This kind of injustice is even more galling in the light, as Worthington points out, of revelations in a sworn statement by Colonel Lawrence Wilkerson, former Chief of Staff to Secretary of State Colin Powell, that the vast majority of the prisoners at Guantanamo were not dangerous at all. In fact, they were never even properly vetted, but sucked up by U.S. forces for political reasons, and neither Bush, nor Cheney, nor Rumsfeld cared a whit about the innocence of any of these people. Wilkerson says former Vice President Cheney, for instance, "had absolutely no concern that the vast majority of Guantánamo detainees were innocent, or that there was a lack of any useable evidence for the great majority of them."
From Mr. Wilkerson's filing (PDF):
With respect to the assertions by Mr. Hamad that he was wrongfully seized and detained, it became apparent to me as early as August 2002, and probably earlier to other State Department personnel who were focused on these issues, that many of the prisoners detained at Guantánamo had been taken into custody without regard to whether they were truly enemy combatants, or in fact whether many of them were enemies at all. I soon realized from my conversations with military colleagues as well as foreign service officers in the field that many of the detainees were, in fact, victims of incompetent battlefield vetting. There was no meaningful way to determine whether they were terrorists, Taliban, or simply innocent civilians picked up on a very confused battlefield or in the territory of another state such as Pakistan....
It was clear to me that, as I learned about how the majority of the Guantánamo prisoners had been detained, the initial group of 742 detainees had not been detained under the processes I was used to as a military officer. It was also becoming more and more clear that many of the men were innocent, or at a minimum their guilt was impossible to determine let alone prove in any court of law, civilian or military. If there were any evidence, the chain protecting it had been completely ignored.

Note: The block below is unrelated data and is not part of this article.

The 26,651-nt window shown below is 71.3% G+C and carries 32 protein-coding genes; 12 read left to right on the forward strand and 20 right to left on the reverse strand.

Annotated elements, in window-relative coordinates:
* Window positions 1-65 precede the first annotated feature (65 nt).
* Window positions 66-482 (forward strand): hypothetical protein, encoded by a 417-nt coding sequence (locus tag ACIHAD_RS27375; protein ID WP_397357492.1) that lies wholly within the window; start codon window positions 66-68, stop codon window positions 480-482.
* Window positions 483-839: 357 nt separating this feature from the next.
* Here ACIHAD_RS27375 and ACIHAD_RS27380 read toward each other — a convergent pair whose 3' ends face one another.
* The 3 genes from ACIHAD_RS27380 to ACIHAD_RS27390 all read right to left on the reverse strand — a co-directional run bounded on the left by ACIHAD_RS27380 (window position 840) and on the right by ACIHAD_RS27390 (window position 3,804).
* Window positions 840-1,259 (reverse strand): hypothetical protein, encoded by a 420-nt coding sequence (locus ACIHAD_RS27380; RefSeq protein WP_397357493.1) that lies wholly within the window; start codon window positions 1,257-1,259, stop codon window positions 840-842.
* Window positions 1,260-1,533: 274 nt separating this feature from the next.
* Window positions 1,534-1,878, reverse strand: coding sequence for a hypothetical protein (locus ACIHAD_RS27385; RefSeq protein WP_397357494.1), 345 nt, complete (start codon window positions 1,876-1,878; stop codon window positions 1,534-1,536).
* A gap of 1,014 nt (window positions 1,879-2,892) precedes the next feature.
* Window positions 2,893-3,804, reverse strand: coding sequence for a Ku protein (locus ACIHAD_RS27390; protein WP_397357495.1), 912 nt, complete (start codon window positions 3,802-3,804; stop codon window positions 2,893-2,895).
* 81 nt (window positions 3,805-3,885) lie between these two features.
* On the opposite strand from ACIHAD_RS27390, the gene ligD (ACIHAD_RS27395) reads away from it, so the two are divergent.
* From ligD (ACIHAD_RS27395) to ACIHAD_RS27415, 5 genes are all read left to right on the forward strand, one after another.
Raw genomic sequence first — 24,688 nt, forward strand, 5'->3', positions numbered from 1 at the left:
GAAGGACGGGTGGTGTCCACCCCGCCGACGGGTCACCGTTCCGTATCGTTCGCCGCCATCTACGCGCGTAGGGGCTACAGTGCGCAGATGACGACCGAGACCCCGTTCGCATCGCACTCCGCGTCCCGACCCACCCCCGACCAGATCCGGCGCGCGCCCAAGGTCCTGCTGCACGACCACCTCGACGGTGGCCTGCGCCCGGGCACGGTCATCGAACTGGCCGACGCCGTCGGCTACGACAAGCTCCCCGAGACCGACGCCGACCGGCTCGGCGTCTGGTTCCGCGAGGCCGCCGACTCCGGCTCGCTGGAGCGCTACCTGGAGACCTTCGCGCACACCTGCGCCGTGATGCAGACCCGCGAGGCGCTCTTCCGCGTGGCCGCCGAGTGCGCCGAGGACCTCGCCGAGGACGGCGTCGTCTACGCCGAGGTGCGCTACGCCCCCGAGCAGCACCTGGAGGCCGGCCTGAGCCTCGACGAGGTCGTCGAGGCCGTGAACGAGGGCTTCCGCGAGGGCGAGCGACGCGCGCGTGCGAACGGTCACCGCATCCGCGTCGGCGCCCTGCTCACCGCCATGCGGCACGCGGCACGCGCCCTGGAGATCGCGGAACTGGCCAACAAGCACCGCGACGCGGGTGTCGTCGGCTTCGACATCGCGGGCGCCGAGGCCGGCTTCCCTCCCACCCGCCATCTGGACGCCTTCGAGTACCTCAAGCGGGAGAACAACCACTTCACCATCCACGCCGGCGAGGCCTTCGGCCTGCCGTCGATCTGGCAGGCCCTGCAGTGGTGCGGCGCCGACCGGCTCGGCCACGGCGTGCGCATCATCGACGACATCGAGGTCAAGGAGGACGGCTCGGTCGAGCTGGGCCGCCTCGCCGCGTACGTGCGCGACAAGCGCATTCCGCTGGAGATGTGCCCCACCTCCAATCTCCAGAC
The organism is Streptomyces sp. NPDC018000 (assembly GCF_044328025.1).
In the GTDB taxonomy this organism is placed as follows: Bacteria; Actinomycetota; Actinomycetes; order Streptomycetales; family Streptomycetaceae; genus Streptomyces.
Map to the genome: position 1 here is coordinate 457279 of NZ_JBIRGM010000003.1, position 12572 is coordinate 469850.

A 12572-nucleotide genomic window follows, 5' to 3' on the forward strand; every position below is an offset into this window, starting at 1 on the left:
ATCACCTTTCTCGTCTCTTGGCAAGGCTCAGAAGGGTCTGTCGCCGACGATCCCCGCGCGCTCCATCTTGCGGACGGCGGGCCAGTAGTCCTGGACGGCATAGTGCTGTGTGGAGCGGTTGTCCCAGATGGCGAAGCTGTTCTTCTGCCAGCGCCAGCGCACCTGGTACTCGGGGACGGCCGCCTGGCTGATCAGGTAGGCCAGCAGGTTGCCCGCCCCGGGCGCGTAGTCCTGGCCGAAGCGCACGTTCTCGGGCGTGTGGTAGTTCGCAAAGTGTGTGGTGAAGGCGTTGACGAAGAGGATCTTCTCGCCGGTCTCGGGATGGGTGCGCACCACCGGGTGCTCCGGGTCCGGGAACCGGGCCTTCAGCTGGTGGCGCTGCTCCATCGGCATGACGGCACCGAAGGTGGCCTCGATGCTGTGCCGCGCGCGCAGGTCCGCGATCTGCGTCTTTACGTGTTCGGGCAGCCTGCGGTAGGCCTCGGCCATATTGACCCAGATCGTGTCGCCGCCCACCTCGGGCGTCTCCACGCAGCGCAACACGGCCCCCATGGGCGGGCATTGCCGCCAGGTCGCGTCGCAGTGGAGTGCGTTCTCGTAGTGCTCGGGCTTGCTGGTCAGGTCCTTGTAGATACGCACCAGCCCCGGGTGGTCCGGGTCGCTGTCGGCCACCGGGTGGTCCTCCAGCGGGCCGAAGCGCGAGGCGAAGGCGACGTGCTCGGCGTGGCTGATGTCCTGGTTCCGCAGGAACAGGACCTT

So it comes as no surprise that the majority of the habeas cases have been granted by the courts. Yet still, many of these prisoners formally freed remain in Guantanamo, and others, unable to obtain a lawyer, or too depressed or ignorant to defend themselves, remain in the limbo of indefinite detention, while the Obama administration debates how to keep some of them in prison for the rest of their lives, feeding the Cheneyesque lie that these people are the worst criminals on the planet.
If some of them are criminals, then let that be decided in a court of law. Hundreds of thousands have died over the decades to make that principle stand. Let us not unceremoniously bury it because of fear-mongering.
I applaud Andy Worthington's work in telling us these prisoners' stories, and hope readers will follow his new series, and show him support. I hope readers will also look carefully at his excellent analysis behind issues such as the resuscitated military commissions, the trials of the terrorist suspects, and the continuing obeisance to the deeply flawed Authorization for the Use of Military Force passed after 9/11.
I also applaud those other news sources who are keeping track of the habeas decisions, such as The Washington Independent, Center for Constitutional Rights, and the Miami Herald. They're all worth looking at.